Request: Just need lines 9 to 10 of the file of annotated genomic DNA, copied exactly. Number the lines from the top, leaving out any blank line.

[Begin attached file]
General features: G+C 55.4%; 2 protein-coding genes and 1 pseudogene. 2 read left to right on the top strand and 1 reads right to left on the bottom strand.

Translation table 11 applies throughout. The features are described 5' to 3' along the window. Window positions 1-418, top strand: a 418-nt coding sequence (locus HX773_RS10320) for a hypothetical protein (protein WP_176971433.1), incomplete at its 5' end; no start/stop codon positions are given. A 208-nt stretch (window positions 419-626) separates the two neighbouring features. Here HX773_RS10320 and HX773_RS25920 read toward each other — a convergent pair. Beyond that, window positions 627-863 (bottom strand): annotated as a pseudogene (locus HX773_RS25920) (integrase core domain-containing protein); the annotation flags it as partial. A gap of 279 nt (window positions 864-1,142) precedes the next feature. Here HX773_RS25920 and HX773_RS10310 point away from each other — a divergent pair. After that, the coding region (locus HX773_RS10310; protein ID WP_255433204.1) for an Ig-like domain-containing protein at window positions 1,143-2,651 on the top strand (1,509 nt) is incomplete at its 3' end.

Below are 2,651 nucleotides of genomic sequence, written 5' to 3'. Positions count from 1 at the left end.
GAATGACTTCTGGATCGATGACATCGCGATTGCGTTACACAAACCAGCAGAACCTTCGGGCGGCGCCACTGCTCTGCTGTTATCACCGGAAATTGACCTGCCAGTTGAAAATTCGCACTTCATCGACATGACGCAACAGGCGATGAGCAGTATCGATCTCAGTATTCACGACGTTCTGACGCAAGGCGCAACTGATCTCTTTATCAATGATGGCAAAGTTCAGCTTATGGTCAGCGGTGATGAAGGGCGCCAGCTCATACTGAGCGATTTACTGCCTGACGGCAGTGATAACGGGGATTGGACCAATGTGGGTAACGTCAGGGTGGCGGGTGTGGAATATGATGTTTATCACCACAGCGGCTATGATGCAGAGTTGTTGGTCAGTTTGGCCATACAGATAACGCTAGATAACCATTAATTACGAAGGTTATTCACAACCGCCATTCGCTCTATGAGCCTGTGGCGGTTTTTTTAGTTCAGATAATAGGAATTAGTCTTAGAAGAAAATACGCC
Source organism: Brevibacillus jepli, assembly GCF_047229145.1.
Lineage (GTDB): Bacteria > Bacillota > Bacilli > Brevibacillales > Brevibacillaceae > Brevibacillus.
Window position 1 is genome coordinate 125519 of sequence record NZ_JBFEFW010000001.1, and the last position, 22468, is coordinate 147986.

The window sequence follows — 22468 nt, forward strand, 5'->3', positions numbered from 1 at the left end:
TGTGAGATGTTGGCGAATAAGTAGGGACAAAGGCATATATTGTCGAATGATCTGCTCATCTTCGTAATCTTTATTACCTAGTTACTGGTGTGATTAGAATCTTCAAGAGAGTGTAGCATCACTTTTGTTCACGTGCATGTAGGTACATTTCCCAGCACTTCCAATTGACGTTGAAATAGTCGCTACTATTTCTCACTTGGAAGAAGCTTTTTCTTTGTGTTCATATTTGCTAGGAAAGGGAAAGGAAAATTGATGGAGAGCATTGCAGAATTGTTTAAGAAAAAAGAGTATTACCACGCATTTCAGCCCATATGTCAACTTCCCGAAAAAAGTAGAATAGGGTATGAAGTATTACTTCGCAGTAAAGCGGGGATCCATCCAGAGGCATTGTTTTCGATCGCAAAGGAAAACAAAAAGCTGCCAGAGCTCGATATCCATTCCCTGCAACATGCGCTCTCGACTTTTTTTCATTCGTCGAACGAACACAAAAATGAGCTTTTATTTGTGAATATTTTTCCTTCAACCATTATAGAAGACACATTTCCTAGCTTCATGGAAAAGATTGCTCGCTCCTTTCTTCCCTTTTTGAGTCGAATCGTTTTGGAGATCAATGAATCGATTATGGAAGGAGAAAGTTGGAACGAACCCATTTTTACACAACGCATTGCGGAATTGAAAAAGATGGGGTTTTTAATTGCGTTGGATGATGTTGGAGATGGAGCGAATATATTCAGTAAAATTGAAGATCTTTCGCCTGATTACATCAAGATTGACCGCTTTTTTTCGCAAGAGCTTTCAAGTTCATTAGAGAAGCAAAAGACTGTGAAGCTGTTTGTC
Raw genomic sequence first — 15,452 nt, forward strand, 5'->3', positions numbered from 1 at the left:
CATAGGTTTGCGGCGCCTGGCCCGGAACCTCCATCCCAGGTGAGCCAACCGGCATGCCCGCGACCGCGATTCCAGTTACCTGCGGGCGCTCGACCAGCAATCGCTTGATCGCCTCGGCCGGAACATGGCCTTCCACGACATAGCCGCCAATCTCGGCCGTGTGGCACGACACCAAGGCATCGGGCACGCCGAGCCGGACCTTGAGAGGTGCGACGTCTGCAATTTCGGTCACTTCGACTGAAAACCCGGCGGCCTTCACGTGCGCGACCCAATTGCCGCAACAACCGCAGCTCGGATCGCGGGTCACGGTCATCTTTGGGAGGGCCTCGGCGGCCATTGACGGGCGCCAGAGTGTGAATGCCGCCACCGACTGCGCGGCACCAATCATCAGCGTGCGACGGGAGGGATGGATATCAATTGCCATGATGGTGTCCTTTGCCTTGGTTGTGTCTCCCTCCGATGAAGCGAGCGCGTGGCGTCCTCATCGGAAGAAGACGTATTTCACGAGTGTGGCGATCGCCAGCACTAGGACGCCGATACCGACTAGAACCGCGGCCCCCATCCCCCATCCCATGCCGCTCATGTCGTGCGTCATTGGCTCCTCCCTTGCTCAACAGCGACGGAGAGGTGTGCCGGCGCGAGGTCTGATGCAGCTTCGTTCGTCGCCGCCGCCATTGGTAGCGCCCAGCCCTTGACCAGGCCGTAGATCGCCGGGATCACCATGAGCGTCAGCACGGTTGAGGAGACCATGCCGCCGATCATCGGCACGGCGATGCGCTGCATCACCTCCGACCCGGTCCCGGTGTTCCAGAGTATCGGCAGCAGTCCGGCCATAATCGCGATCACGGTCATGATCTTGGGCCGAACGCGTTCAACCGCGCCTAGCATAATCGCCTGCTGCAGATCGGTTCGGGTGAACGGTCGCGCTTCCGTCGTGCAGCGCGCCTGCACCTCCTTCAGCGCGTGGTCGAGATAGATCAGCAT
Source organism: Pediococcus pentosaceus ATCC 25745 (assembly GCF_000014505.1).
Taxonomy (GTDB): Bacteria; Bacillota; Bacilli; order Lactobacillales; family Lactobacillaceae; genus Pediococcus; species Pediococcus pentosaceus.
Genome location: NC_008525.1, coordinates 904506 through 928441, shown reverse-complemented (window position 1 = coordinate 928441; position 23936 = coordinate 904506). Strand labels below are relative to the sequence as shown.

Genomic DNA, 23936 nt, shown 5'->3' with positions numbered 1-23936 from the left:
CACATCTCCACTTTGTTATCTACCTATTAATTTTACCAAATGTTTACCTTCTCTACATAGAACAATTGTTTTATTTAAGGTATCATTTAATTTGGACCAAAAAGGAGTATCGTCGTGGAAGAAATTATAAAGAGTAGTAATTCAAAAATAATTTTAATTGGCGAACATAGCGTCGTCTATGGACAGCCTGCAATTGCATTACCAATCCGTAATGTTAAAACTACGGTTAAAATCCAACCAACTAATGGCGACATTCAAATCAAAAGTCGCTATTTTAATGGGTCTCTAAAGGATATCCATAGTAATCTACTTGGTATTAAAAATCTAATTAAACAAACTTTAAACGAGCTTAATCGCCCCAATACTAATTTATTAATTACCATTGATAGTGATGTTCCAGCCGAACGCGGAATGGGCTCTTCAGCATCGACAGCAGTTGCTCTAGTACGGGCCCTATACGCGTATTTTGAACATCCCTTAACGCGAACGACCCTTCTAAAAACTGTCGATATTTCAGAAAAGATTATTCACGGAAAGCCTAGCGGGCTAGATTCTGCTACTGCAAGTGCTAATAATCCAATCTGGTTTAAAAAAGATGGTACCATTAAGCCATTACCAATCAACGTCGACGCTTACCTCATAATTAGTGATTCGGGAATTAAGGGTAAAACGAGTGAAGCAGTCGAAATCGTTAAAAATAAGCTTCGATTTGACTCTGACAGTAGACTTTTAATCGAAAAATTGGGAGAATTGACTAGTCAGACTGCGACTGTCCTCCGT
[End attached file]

TGTGAGATGTTGGCGAATAAGTAGGGACAAAGGCATATATTGTCGAATGATCTGCTCATCTTCGTAATCTTTATTACCTAGTTACTGGTGTGATTAGAATCTTCAAGAGAGTGTAGCATCACTTTTGTTCACGTGCATGTAGGTACATTTCCCAGCACTTCCAATTGACGTTGAAATAGTCGCTACTATTTCTCACTTGGAAGAAGCTTTTTCTTTGTGTTCATATTTGCTAGGAAAGGGAAAGGAAAATTGATGGAGAGCATTGCAGAATTGTTTAAGAAAAAAGAGTATTACCACGCATTTCAGCCCATATGTCAACTTCCCGAAAAAAGTAGAATAGGGTATGAAGTATTACTTCGCAGTAAAGCGGGGATCCATCCAGAGGCATTGTTTTCGATCGCAAAGGAAAACAAAAAGCTGCCAGAGCTCGATATCCATTCCCTGCAACATGCGCTCTCGACTTTTTTTCATTCGTCGAACGAACACAAAAATGAGCTTTTATTTGTGAATATTTTTCCTTCAACCATTATAGAAGACACATTTCCTAGCTTCATGGAAAAGATTGCTCGCTCCTTTCTTCCCTTTTTGAGTCGAATCGTTTTGGAGATCAATGAATCGATTATGGAAGGAGAAAGTTGGAACGAACCCATTTTTACACAACGCATTGCGGAATTGAAAAAGATGGGGTTTTTAATTGCGTTGGATGATGTTGGAGATGGAGCGAATATATTCAGTAAAATTGAAGATCTTTCGCCTGATTACATCAAGATTGACCGCTTTTTTTCGCAAGAGCTTTCAAGTTCATTAGAGAAGCAAAAGACTGTGAAGCTGTTTGTC
Raw genomic sequence first — 15,452 nt, forward strand, 5'->3', positions numbered from 1 at the left: